Hometown Heroes: Jacqueline Roland is doing her ‘dream job’
|Published: 06-23-2023 10:00 AM
Jacqueline Roland thought it would just be a summer internship as a 19-year-old college student at Southern New Hampshire University in 2016, working in marketing and social media at The Grapevine Family & Community Resource Center in Antrim.
But that was before she “fell in love” with the teens, families and volunteers. Now, the 26-year-old Nelson resident is director of teen programs at The Grapevine’s Avenue A Teen Center, which serves more than 300 youth from the ConVal region.
“It’s my dream job working with Avenue A,” she said. “I just couldn’t leave, and that’s why I’m still there. I feel it’s my life’s work, the best work I could be doing anywhere.”
Roland is is the Monadnock Ledger-Transcript’s Hometown Hero for June, having been nominated by Richard Wood, Sue Conklin and Shelly Connolly, who wrote, “The world needs more Jacqueline Rolands!”
Wood, a volunteer at Avenue A for approximately five years, wrote that he has seen the teen center grow immensely under Roland’s direction.
“Attracting youth to any event is difficult but due in large part to Jacqueline’s leadership and caring for everyone she engages with is something rarely seen,” he stated. “Evidence of her success is the continuing turnover of youths who attend programs over the years as older youths age out of the programs.”
Roland joked that the people who nominated her were biased because they are Avenue A volunteers, but added that if people knew about the teens at Avenue A, that’s who they would nominate.
“They’re really amazing people, and that’s what inspires me and the volunteers at Avenue A and our other staff,” said Roland, who added that her mentors at Avenue A have been Executive Director Melissa Gallagher and Family Support Director Carol Lunan.
Avenue A offers programs for youths from fifth through 12th grade, and has also started working with youths taking a gap year after high school. Programs include woodworking and carpentry, a “Write Out!” group and outdoor adventures, along with open hours Friday evenings for eighth- through 12th-graders, but Roland said the ideas all come from the teens.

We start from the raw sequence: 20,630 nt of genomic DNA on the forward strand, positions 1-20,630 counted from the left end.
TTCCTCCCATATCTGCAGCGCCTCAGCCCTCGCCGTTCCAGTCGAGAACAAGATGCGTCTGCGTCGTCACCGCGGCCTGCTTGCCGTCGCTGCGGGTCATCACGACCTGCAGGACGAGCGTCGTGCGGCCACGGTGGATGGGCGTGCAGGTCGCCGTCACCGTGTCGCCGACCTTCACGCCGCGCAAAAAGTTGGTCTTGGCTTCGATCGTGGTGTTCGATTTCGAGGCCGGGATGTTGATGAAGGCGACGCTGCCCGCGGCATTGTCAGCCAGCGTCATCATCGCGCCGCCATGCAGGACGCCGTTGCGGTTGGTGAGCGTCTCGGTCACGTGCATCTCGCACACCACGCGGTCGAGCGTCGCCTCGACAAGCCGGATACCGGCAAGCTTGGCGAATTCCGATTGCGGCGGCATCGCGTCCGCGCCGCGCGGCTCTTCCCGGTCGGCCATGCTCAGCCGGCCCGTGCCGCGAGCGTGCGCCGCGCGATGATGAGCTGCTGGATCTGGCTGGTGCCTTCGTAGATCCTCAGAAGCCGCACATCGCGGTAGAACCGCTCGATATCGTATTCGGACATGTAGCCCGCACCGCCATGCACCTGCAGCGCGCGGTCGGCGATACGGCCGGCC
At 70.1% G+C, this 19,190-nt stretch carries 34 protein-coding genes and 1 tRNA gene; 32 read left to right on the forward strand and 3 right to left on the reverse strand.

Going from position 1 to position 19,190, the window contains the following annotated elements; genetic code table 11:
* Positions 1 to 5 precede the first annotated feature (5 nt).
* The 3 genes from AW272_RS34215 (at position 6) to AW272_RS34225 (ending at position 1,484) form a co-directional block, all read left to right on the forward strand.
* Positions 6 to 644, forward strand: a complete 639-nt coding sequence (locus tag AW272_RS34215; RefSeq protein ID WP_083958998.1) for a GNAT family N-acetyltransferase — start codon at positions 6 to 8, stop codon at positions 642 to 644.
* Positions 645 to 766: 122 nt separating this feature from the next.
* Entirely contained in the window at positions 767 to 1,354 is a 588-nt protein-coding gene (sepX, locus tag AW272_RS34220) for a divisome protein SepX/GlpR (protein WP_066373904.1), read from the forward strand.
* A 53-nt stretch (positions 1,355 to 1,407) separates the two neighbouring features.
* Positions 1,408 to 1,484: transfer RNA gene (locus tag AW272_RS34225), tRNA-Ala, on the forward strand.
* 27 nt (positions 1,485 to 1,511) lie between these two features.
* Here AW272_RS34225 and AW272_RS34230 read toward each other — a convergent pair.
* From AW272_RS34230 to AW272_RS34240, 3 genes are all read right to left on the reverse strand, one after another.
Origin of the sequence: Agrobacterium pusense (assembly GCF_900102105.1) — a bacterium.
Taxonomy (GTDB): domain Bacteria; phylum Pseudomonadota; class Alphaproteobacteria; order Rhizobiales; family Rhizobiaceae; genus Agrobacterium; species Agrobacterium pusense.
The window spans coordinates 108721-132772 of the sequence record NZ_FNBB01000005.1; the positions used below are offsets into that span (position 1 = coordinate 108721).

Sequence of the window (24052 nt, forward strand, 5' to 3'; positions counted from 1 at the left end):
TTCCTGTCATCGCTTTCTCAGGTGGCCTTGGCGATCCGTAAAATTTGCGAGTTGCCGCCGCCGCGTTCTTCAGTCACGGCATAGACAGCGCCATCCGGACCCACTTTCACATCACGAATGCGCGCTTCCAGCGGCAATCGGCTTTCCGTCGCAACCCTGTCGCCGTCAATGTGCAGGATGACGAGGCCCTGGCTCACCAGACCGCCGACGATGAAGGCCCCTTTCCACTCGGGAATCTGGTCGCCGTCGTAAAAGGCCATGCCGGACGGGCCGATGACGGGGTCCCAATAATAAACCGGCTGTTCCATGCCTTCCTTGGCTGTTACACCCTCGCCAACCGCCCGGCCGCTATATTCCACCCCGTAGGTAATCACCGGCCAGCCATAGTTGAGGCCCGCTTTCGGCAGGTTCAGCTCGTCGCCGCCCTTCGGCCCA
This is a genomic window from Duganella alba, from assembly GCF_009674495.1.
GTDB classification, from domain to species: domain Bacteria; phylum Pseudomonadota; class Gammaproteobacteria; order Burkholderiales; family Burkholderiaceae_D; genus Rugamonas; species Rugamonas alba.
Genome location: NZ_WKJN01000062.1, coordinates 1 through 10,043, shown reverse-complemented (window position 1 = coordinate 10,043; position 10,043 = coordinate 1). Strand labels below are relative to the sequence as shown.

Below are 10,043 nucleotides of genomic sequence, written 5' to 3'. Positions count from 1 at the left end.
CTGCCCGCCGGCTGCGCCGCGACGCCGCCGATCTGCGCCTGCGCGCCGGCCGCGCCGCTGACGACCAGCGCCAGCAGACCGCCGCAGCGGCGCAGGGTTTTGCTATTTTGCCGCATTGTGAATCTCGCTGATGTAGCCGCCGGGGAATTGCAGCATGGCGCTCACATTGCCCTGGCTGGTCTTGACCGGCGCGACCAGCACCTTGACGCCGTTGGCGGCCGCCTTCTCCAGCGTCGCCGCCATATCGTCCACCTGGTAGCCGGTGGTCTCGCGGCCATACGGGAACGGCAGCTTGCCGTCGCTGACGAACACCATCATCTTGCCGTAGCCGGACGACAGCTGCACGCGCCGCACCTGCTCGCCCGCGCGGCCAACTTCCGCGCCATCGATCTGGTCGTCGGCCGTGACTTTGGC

For example, she said Avenue A is starting a fishing group because teens in the cooking program suggested it over dinner.
“We just want to listen and honor their ideas,” she said. “It’s always fresh and exciting and new.”
And there are always more teens and families to reach.
“I just tell myself, ‘We’ll get there,’” she said.
Roland said her job is liking walking with the youths through their teenage years.
“It feels like such a privilege to have the front-row cheering section for what they’ve accomplished,” she said.
However, that walk has its difficulties, as Roland sees the challenges youths go through.
“I’m a human, so I really feel for them,” she said.
Over the past five years, Avenue A has provided grief and loss groups for tragedies involving young people, working with counselors David Cope and Tina Borsa. Roland and Gallagher has also become National Alliance on Mental Illness (NAMI) Connect trainers, offering training in the community.
“We’re just always trying to be responsible to what we can do to support the community,” Roland said.
Along with the teens and families, Roland said working with the volunteers is a highlight.
“They’re really amazing people to work with,” she said. “They really love working with our teens. Just being a fly on the wall to that is really special.”
And it’s something she plans on doing for a while longer.
“I haven’t found something else that I love as much as this, and there’s more to do here,” she said.
Each month, the Monadnock Ledger-Transcript will recognize one of our region’s many Hometown Heroes. Nominate a Hometown Heroat ledgertranscript.com/SpecialPages/Hometown-Heroes.